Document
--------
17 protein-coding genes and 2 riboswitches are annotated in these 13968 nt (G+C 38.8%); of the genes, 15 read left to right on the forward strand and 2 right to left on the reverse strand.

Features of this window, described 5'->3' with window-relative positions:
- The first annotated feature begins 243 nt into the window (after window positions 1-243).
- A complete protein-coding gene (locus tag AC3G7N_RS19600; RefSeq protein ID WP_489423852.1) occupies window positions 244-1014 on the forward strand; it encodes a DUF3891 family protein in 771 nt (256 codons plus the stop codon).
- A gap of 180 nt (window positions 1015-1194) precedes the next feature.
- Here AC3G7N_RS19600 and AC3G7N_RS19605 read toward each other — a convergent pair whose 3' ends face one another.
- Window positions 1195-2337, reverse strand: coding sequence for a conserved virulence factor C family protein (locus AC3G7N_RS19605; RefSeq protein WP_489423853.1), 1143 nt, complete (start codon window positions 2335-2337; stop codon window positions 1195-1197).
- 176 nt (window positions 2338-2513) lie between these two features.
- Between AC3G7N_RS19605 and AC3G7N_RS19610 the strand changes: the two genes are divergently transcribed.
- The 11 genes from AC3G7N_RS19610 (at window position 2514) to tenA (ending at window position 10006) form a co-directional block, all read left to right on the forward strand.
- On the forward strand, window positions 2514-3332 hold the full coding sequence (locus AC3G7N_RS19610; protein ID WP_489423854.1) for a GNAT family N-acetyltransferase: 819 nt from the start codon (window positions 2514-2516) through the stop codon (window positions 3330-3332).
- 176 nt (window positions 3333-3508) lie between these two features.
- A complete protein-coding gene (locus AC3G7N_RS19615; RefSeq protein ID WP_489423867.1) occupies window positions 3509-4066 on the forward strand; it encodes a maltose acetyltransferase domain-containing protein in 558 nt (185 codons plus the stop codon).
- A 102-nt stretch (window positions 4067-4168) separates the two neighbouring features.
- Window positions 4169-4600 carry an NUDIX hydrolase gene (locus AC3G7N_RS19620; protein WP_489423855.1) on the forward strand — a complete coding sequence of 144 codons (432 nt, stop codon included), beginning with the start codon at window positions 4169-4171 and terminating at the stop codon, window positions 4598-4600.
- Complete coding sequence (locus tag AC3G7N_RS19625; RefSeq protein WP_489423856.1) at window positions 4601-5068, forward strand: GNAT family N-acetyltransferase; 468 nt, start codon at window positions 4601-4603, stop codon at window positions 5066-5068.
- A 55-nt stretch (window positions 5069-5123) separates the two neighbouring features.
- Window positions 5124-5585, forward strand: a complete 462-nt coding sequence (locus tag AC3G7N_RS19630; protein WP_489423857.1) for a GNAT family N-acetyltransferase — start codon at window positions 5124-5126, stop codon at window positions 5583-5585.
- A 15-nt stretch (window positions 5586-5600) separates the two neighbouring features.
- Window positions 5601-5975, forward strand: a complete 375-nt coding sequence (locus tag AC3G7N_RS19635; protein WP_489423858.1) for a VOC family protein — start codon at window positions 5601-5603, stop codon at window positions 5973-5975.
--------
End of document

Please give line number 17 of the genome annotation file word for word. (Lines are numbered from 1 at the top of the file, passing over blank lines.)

- A 55-nt stretch (window positions 5069-5123) separates the two neighbouring features.